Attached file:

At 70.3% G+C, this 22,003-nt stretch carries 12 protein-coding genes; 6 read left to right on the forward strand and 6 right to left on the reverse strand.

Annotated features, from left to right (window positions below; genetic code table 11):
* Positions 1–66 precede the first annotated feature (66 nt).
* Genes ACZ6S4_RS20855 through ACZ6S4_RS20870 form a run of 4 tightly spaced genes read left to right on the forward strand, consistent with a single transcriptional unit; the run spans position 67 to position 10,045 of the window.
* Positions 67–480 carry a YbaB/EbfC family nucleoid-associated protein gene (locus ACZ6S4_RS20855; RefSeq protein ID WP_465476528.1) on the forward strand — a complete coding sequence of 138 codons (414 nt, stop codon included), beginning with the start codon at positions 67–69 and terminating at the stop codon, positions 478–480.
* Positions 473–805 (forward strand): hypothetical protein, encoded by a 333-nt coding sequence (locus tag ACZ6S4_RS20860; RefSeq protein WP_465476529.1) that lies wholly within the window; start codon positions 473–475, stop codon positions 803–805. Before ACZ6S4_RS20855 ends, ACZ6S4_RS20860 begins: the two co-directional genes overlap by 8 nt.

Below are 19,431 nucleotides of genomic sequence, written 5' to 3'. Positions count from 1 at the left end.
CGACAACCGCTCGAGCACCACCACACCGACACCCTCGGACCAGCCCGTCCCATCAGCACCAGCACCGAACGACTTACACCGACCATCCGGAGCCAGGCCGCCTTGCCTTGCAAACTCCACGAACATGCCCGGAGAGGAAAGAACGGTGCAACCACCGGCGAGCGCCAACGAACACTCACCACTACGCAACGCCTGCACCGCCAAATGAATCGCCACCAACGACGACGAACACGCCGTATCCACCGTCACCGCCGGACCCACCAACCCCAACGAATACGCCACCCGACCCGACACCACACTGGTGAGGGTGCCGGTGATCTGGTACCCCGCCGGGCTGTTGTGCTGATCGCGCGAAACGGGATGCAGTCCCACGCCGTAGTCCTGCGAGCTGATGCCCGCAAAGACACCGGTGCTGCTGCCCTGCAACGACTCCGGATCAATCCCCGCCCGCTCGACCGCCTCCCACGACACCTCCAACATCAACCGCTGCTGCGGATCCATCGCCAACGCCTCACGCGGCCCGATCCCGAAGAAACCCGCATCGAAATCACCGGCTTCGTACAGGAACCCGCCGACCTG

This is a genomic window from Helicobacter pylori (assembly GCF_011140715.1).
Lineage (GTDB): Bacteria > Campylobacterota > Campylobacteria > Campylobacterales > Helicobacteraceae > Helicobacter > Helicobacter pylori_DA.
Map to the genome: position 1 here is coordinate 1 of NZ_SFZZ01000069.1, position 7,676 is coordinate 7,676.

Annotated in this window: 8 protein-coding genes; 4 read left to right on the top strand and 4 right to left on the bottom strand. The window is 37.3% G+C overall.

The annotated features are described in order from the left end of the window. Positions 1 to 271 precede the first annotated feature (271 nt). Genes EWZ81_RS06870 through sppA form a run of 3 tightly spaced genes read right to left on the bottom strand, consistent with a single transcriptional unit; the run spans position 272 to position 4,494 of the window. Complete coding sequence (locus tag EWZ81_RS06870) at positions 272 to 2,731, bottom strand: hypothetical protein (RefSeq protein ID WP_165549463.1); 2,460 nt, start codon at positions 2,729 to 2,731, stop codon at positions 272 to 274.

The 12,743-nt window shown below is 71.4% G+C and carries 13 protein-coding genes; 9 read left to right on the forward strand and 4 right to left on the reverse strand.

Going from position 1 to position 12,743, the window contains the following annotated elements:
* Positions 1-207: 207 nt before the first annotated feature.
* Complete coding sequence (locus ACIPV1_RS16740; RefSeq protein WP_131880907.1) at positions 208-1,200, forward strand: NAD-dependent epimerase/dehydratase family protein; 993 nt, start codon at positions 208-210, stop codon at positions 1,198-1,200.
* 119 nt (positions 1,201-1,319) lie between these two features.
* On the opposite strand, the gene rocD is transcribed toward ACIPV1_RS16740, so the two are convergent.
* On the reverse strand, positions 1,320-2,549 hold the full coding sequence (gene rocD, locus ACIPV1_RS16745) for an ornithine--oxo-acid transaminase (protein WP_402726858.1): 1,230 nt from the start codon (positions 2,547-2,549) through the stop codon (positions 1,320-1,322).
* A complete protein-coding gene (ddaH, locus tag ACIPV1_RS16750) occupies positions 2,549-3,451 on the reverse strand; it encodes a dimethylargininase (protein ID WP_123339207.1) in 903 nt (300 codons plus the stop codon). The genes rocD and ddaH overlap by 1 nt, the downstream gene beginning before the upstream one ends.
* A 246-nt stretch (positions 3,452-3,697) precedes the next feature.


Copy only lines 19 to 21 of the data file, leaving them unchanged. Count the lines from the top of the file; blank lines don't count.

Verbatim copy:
* On the opposite strand, the gene rocD is transcribed toward ACIPV1_RS16740, so the two are convergent.
* On the reverse strand, positions 1,320-2,549 hold the full coding sequence (gene rocD, locus ACIPV1_RS16745) for an ornithine--oxo-acid transaminase (protein WP_402726858.1): 1,230 nt from the start codon (positions 2,547-2,549) through the stop codon (positions 1,320-1,322).
* A complete protein-coding gene (ddaH, locus tag ACIPV1_RS16750) occupies positions 2,549-3,451 on the reverse strand; it encodes a dimethylargininase (protein ID WP_123339207.1) in 903 nt (300 codons plus the stop codon). The genes rocD and ddaH overlap by 1 nt, the downstream gene beginning before the upstream one ends.